The latest approach is for the USAF to limit itself to $550M/frame:
Despite the record and potential pitfalls, Air Force officials say they are determined to deliver at or under the Office of the Secretary of Defense’s cost target for the new bomber, which is an average procurement unit price of $550 million; this includes development, the purchases and associated construction divided by the total number of units.
Interesting how this is all DoD folks (SecDef, etc). What makes them think that the money for a new bomber program is there to begin with? It kind of reminds me of how my friend's teenage daughter proposes spending his money for him.
Interesting view indeed:
Thomas Christie, a former Pentagon chief tester, says: “It is the same game all over again. . . . You grossly underestimate the cost and schedule in order to get going. You oversell and [yet] it proceeds.” He says the Air Force, which is the most technology oriented of the U.S. military services, will be unable to resist overloading the program with excessive requirements. “This system that we are talking about will be the only game in town. . . . There will be an incentive for every laboratory and every subcontractor to gild a little bit. This is the only game where they will get to put their little piece of technology.” He suggests the price will be as high as $2-3 billion per copy.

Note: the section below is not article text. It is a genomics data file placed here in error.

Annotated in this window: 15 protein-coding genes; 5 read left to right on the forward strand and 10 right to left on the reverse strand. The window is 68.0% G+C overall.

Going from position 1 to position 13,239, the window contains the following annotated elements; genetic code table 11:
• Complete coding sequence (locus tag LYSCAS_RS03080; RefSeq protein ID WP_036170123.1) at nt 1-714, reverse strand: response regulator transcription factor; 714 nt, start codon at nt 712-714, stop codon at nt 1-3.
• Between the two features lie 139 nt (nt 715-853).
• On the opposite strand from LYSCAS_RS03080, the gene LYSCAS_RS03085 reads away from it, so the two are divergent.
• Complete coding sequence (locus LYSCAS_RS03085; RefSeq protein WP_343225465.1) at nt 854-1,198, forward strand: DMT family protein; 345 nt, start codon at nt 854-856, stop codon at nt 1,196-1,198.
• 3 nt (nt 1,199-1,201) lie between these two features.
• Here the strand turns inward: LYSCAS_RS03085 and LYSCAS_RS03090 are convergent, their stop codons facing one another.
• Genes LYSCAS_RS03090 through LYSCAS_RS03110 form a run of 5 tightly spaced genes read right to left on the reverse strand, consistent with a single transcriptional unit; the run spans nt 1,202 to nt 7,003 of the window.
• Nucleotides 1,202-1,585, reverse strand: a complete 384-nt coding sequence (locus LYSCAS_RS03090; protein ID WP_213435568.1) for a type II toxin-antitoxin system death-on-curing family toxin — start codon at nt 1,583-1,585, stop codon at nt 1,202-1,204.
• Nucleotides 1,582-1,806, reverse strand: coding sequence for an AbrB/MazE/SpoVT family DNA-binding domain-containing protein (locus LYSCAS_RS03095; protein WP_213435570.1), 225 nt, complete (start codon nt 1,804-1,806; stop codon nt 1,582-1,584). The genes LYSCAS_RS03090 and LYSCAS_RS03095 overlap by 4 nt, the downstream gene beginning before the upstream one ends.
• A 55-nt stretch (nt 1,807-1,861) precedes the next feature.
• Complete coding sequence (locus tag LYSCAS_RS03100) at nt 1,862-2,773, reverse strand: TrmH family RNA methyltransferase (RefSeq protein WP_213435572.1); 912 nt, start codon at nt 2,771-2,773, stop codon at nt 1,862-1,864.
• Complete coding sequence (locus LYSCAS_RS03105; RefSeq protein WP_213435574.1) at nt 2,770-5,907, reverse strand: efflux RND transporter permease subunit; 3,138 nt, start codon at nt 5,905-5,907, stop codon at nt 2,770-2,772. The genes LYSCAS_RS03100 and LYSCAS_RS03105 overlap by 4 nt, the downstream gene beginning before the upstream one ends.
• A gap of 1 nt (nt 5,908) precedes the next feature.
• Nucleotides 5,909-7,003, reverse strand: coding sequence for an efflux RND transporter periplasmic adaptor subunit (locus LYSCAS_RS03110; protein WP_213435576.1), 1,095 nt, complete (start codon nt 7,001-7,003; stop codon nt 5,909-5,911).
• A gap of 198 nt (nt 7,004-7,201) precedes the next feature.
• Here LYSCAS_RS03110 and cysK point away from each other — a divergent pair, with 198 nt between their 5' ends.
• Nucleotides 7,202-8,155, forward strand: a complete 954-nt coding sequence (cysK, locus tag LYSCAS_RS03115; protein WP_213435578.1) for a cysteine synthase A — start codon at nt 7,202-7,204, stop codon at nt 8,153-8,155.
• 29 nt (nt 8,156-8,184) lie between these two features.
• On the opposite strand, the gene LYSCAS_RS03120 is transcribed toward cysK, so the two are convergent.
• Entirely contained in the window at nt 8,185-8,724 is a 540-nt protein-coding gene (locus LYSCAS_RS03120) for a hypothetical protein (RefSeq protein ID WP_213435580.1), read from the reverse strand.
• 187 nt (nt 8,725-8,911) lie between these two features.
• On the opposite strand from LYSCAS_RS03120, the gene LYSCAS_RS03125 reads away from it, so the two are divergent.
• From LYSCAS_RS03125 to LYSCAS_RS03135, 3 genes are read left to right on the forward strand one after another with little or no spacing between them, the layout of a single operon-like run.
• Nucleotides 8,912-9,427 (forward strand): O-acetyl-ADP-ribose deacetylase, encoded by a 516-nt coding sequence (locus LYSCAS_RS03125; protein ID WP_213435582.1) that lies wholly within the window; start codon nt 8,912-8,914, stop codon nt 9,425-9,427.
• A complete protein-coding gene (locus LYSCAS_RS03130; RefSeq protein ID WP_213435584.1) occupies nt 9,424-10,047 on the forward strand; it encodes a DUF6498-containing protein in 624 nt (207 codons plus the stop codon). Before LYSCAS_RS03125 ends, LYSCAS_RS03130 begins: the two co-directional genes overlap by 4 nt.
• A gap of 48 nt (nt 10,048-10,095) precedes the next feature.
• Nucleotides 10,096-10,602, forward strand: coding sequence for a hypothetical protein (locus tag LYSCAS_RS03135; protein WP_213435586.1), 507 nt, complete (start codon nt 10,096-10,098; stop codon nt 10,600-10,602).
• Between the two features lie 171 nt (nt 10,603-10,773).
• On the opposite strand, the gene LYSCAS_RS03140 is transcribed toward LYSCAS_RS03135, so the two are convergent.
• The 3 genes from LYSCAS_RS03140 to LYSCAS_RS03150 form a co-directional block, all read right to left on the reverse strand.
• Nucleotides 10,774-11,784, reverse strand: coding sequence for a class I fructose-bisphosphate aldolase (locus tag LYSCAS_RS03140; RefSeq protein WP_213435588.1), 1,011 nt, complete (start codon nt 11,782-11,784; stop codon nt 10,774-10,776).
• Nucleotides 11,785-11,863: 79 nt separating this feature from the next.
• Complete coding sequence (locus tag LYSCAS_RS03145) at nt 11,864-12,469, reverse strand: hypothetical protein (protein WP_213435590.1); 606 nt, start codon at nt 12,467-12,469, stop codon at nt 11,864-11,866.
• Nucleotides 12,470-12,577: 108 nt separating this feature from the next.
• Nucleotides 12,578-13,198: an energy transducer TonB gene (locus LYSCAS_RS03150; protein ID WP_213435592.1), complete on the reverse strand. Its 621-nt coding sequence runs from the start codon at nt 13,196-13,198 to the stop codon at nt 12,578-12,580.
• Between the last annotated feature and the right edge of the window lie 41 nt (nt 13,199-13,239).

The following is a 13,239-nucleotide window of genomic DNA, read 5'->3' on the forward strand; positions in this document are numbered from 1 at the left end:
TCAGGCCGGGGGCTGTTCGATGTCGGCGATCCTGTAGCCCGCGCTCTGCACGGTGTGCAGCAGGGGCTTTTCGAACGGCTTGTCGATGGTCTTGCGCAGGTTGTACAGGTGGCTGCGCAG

It's the same thing we're seeing with F-35. You start out with a clear mandate everyone says they agree too, and then you turn your back for a minute and before you know it you have something so expensive that the nation can't afford to buy it.